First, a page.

What will we do if there are informational inaccuracies in that book we hold so dear? What if the Bible is not an instructional manual for the Christian life at all? What if it is instead a compilation of literature meant to be wrestled with. What if it is meant to keep our faith unsettled in our quest for maturity? What if its only intent is its end, Jesus and his gospel?
For most of my life I have defended this book as the Truth, and I still do, but I am abruptly beginning to recognize that my defense of its words means something totally different than it used to.
I think that there is good reason for my revisit of my feelings for the Word. In fact, I think until we of western culture are able to do so, we will continue to observe an exodus of our younger generation from a willingness to hear the truth of Scripture.
I asked a young man just yesterday, “Why will you not even consider your grandparent’s faith?” He answered my interrogation with a single word, “Science.”
In an effort to familiarize myself with a generation that has grown beyond the history and science of the Bible, and for arguable reasons I might add, I sought to read behind someone who once lived in a box like mine, someone who had to give up a lot to venture into a very awkward world.
Peter Enns, author of “The Bible Tells Me So… Why Defending Scripture Has Made Us Unable To Read It,” is one such who lost status and career to evaluate the missing archaeological evidence of early Israelite history. His own claim is to keep an open mind, as archaeology is uncovering more and more each day, while being willing to work with what we have to face the challenges of this generation.
As to date, the stones have not cried out in support of two-million Jews leaving Egypt and wandering in a desert for a human lifespan. Once again, this is not to say that by human limitations we simply haven’t uncovered them yet, but that it is profitable to ask the hard question, “What if these things are only mythos?”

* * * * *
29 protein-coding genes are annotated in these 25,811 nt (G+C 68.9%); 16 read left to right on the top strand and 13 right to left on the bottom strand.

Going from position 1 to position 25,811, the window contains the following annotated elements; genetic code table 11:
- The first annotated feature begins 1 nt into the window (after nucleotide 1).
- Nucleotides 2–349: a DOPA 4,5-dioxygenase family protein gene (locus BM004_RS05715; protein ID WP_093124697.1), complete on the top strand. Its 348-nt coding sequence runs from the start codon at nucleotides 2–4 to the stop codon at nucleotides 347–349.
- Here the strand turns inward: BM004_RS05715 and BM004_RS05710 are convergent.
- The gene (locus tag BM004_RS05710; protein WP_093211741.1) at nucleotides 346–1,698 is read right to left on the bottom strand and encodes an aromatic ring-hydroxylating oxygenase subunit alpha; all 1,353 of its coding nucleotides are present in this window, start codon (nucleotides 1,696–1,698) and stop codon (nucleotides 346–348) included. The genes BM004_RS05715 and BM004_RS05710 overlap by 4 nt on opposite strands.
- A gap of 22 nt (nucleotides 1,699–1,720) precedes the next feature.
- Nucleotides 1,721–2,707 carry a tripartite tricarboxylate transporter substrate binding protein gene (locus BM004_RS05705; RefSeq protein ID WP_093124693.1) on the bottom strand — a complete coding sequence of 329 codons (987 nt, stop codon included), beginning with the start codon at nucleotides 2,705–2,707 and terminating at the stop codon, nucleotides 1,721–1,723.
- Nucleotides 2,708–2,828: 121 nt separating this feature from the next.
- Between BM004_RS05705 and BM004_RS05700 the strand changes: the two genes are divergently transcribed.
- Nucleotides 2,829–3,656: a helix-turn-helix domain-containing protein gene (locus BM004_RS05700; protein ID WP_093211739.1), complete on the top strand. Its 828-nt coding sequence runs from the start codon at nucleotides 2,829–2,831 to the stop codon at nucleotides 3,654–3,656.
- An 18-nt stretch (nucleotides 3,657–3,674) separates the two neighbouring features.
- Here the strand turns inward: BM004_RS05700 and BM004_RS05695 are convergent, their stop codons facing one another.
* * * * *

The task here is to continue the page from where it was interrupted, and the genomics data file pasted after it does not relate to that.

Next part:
By that Mr. Enns means, “What if, like every other nation, Israel created an exaggerated account of their history to lift their God above all other gods?”
The discomfort I experienced while reading this book, and even more so in writing this post, reveals my struggle to step outside the comfort of my Baptist walls. At the heart of the author’s writing though is the desire for the reconciliation of truth and reality. Can we trust the Bible if its historical narrative is inaccurate?
In this book, the author demands an affirmative ‘yes.’ He does so by weaving his readers through the inconsistencies and walking us beside Jesus’ and the New Testament authors’ use of Israel’s history, the Old Testament. Through our Lord’s words and his disciple’s writings, Mr. Enns claims that the Bible ‘decenters itself.’ He writes:
The Bible doesn’t say, “Look at me!” It says, “Look through me.”
He insists the Bible’s role is to encourage the faithful to live in its pages in order to look up from its pages and, by the power and love of the Spirit of God, see Jesus, who is God’s final word.
The methodology of reading Scripture as the story it intends to be, according to the author, with its entire focus on Jesus, rather than Israel, lessens the need for historical accuracy, leaving an able God to work through the frailty of His image-bearers.
I am far from ready to board this ship of thought entirely without regard of keeping a foot on familiar soil, but it indeed has given food for serious thought, especially as I have opportunity to speak to my younger friends who refuse to write the realm of proven science off because the Bible tells me so.